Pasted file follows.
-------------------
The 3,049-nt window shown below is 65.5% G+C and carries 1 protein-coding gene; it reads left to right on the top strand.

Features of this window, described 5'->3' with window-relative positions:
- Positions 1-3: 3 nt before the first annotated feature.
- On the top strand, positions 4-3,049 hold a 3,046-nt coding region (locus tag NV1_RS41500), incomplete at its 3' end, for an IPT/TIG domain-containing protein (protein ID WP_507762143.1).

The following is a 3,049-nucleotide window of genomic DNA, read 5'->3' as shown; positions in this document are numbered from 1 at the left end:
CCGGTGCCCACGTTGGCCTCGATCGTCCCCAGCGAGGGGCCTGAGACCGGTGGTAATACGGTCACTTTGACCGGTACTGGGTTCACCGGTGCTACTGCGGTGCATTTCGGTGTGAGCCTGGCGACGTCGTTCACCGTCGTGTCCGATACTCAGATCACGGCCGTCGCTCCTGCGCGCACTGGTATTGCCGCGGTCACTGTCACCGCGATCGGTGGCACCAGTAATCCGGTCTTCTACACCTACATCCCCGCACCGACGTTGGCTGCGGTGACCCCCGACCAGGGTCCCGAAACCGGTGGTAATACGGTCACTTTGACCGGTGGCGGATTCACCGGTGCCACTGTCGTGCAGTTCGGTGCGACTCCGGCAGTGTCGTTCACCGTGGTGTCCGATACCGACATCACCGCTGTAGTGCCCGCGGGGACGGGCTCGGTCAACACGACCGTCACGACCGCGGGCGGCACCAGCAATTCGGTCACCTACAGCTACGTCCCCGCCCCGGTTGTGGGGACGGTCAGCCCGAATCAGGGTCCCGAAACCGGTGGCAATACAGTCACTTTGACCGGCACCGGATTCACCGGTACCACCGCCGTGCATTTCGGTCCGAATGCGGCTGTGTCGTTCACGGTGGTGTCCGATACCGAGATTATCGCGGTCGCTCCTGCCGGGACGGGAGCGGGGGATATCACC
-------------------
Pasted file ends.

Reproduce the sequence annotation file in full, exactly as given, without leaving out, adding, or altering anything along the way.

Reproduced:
The 3,049-nt window shown below is 65.5% G+C and carries 1 protein-coding gene; it reads left to right on the top strand.

Features of this window, described 5'->3' with window-relative positions:
- Positions 1-3: 3 nt before the first annotated feature.
- On the top strand, positions 4-3,049 hold a 3,046-nt coding region (locus tag NV1_RS41500), incomplete at its 3' end, for an IPT/TIG domain-containing protein (protein ID WP_507762143.1).

The following is a 3,049-nucleotide window of genomic DNA, read 5'->3' as shown; positions in this document are numbered from 1 at the left end:
CCGGTGCCCACGTTGGCCTCGATCGTCCCCAGCGAGGGGCCTGAGACCGGTGGTAATACGGTCACTTTGACCGGTACTGGGTTCACCGGTGCTACTGCGGTGCATTTCGGTGTGAGCCTGGCGACGTCGTTCACCGTCGTGTCCGATACTCAGATCACGGCCGTCGCTCCTGCGCGCACTGGTATTGCCGCGGTCACTGTCACCGCGATCGGTGGCACCAGTAATCCGGTCTTCTACACCTACATCCCCGCACCGACGTTGGCTGCGGTGACCCCCGACCAGGGTCCCGAAACCGGTGGTAATACGGTCACTTTGACCGGTGGCGGATTCACCGGTGCCACTGTCGTGCAGTTCGGTGCGACTCCGGCAGTGTCGTTCACCGTGGTGTCCGATACCGACATCACCGCTGTAGTGCCCGCGGGGACGGGCTCGGTCAACACGACCGTCACGACCGCGGGCGGCACCAGCAATTCGGTCACCTACAGCTACGTCCCCGCCCCGGTTGTGGGGACGGTCAGCCCGAATCAGGGTCCCGAAACCGGTGGCAATACAGTCACTTTGACCGGCACCGGATTCACCGGTACCACCGCCGTGCATTTCGGTCCGAATGCGGCTGTGTCGTTCACGGTGGTGTCCGATACCGAGATTATCGCGGTCGCTCCTGCCGGGACGGGAGCGGGGGATATCACC